Archive for the 'Free Association' Category

What to expect from your web designer

Over the years I’ve heard so many “shake your head” and pure horror stories regarding web development projects that I often stop listening part way through. I’ve heard it all before.

But today I heard something that made me stop and think. A prospective client was expressing frustration over something that his web designer told him. She said that it was “his job” to give her the content in the order she wanted it and when she wanted it. “She’s telling me that I have to do 40% of the project,” he said. “It seems to me that I should have known this at the start,” he concluded.

It’s important to note that he wasn’t angry with his designer. He was merely expressing frustration to a stranger whom he had called for help with writing content. What got my attention was the common refrain surrounding expectations.

What, then, should a client expect from a web designer?

Setting and managing expectations are key ingredients to any business relationship. Now I don’t know what the designer originally told her client. I’ve set forth “to do lists” for clients hundreds of times and quite often the difficulty of certain tasks don’t hit home until the job is at hand. But in my case, clients rarely get to the point of frustration because I CAN write content if they need me to – of course, change of scope change of price.

When you’re talking to most web designers, however, you’re not talking to writers who know CSS and HTML. You’re talking to graphics people, who, for the most part, don’t write. Larger firms may have staff writers or they have a relationship with a content developer like me. But smaller, local web design firms usually just shrug their shoulder and point to that to do list, the one that states that content is YOUR problem.

So when you’re search for a web design firm – I prefer web development because it’s more inclusive – make sure to spend a good bit of time talking about content. After all, I would argue that content is more like 70-80% of most web projects, not 40%.

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Web branding run amuck

This morning while I’m drinking coffee and reading the paper, my wife and partner in our web development company – Just Imagine, Inc., having just finished dealing with overnight emails, decides to check the menu of a Charleston, SC restaurant we’ve talked about visiting. Of course I didn’t know what she was doing when she started. But after a few choice words about Flash and FireFox, I had to look up.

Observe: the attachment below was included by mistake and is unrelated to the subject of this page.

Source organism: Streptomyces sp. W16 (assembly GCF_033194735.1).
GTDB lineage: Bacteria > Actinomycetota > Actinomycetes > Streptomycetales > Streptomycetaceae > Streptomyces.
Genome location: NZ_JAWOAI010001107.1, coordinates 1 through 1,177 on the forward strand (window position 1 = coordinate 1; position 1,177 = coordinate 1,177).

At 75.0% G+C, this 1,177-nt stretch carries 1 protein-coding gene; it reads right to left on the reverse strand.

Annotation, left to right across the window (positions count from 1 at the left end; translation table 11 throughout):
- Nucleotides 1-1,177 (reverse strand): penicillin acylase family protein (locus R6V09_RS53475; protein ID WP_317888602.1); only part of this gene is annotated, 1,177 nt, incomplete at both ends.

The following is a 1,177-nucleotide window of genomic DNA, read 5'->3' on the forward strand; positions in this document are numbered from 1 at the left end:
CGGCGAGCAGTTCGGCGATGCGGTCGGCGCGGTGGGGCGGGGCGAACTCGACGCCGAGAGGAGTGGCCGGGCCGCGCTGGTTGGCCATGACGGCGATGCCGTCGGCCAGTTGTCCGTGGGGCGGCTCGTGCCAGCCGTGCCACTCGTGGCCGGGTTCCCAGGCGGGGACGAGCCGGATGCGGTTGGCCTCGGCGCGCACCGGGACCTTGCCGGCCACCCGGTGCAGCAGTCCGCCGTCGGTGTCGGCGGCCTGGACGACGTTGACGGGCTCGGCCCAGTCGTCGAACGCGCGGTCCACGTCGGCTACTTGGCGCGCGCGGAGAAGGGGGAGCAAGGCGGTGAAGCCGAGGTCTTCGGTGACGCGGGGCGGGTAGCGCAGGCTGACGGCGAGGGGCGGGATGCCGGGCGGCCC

Not only had she encountered a site with an elaborate (nice way of saying long) Flash intro, the site didn’t work properly in FireFox – 2 cardinal sins in the first 15 seconds. Now normally she would have been on to another site before getting upset, but she really wanted to see the menu of this fancy establishment. So she was forced to open IE – sin #3.

Now my wife is a pretty experienced web user, in fact she is webmaster to two sites – a Mayan Riviera travel site and her own group travel site. She knows all about user expectations and dos and don’ts of effective web development.

My question is (rhetorical, of course) why do THEY do it? Why do web designers/graphic artists insist on trying to turn our thirst for immediately accessible information into an irritating lecture on branding or some other such silliness? Why can’t a website be a website, a video a video and a brochure a brochure? Don’t they get that by alienating some large percentage of visitors that they do their client a disservice?

The answer of course to all of the above is they do what they do through the prism of design being a message, in fact THE message, unto itself. Certainly true in the world of print, where one has time to appreciate it. The web, however, has different requirements.